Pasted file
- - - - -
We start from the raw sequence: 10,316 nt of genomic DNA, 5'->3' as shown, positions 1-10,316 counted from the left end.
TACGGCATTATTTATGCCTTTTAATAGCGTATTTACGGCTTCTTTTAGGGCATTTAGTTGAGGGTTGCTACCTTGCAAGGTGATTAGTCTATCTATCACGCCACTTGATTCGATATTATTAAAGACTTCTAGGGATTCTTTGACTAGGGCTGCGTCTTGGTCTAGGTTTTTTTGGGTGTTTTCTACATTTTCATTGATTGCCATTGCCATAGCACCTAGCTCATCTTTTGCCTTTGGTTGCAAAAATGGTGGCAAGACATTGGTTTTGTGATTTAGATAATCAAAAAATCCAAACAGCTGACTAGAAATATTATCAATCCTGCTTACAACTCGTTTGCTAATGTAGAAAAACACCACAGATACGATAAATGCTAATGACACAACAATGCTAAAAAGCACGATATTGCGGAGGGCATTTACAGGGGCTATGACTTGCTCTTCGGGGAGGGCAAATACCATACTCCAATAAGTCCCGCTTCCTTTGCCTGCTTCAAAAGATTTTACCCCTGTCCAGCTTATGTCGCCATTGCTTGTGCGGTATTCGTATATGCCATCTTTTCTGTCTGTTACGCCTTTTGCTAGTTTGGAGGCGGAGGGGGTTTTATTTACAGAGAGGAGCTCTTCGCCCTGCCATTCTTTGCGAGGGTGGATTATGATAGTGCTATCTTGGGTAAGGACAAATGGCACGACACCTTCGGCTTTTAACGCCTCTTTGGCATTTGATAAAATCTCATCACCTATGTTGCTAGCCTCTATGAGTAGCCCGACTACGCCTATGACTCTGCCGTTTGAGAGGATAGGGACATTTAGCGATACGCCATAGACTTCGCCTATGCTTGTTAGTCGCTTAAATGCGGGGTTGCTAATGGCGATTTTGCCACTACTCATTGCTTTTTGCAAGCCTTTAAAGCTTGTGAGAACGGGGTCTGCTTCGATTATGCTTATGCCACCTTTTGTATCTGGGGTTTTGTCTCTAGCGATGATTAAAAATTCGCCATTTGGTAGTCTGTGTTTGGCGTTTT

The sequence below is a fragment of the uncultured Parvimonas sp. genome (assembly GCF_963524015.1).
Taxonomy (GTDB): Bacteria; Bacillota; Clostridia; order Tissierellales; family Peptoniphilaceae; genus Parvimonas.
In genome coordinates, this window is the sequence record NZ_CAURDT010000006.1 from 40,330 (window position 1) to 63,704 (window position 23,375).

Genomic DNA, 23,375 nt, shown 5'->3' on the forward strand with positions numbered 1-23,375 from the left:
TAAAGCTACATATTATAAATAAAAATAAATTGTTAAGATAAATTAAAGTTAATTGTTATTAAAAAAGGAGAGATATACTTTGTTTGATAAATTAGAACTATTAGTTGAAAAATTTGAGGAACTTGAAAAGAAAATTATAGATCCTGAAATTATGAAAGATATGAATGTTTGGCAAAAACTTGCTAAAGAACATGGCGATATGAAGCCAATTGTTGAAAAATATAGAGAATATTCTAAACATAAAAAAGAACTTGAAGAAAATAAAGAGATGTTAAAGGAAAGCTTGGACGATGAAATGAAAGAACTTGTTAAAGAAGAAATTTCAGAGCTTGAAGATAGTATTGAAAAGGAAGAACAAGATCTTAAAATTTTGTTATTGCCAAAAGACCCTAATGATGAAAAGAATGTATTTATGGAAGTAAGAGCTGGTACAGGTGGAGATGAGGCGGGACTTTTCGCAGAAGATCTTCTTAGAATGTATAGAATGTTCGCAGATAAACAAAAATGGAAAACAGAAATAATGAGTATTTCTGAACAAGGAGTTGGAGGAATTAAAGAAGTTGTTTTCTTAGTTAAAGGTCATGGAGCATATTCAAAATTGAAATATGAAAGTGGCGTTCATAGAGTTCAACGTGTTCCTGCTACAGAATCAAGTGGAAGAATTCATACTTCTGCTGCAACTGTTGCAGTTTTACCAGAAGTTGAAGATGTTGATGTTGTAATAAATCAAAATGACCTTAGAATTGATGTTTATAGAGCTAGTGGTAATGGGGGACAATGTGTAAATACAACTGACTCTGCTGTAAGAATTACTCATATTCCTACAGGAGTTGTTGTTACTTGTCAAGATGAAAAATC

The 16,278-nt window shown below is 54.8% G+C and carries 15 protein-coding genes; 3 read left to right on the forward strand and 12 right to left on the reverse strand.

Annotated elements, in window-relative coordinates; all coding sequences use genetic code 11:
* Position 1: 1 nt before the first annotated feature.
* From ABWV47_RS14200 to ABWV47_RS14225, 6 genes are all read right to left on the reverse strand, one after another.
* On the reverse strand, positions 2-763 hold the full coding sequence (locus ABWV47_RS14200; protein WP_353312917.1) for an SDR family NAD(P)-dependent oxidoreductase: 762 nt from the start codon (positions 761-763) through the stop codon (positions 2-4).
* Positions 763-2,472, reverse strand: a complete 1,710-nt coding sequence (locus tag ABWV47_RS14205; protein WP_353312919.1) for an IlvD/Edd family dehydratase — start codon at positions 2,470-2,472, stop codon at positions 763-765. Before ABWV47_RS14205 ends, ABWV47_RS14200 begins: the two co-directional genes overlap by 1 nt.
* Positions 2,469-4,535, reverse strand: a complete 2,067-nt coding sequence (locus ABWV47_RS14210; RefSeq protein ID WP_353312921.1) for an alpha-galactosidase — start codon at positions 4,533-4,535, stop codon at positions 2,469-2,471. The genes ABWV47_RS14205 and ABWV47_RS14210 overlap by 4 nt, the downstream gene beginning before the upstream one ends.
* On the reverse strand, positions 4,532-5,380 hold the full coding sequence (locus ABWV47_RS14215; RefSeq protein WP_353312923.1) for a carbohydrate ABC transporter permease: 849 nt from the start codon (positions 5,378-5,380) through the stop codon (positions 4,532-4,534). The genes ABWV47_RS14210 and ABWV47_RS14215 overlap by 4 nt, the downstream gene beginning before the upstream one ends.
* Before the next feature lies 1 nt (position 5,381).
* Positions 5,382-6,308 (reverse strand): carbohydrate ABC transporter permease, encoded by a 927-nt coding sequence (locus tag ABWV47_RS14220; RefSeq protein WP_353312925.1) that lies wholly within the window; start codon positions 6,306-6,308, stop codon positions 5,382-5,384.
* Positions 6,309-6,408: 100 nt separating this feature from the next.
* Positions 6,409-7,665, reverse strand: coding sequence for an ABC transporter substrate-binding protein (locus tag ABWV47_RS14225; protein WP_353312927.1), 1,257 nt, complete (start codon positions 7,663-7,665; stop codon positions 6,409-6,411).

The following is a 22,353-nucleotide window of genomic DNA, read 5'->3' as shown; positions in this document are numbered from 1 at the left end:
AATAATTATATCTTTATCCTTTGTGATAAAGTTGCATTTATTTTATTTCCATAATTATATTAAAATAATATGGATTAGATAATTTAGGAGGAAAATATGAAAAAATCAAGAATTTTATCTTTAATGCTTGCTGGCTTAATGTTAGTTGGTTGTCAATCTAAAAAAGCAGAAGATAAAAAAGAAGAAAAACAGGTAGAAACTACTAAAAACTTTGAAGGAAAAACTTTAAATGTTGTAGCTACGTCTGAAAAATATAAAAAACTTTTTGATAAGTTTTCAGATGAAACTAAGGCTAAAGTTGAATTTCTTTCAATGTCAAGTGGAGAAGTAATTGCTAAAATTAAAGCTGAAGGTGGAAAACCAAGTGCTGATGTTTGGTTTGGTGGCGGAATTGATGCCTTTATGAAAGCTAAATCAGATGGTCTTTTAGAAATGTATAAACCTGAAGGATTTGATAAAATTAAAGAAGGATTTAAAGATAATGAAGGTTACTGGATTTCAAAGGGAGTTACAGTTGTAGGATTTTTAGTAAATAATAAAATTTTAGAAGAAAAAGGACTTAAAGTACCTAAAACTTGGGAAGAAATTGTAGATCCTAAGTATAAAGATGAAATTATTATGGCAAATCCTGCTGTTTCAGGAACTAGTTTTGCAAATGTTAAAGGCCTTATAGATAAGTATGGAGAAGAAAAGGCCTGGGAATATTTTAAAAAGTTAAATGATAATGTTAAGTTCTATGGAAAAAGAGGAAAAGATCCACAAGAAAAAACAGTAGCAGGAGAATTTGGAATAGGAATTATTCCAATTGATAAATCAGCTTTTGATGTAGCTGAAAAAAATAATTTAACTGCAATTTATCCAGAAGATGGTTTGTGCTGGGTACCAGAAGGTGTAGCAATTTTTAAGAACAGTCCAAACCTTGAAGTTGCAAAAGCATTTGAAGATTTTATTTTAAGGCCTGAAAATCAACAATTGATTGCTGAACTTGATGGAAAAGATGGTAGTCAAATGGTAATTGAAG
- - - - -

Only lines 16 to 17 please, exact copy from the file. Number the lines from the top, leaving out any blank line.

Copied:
* Before the next feature lies 1 nt (position 5,381).
* Positions 5,382-6,308 (reverse strand): carbohydrate ABC transporter permease, encoded by a 927-nt coding sequence (locus tag ABWV47_RS14220; RefSeq protein WP_353312925.1) that lies wholly within the window; start codon positions 6,306-6,308, stop codon positions 5,382-5,384.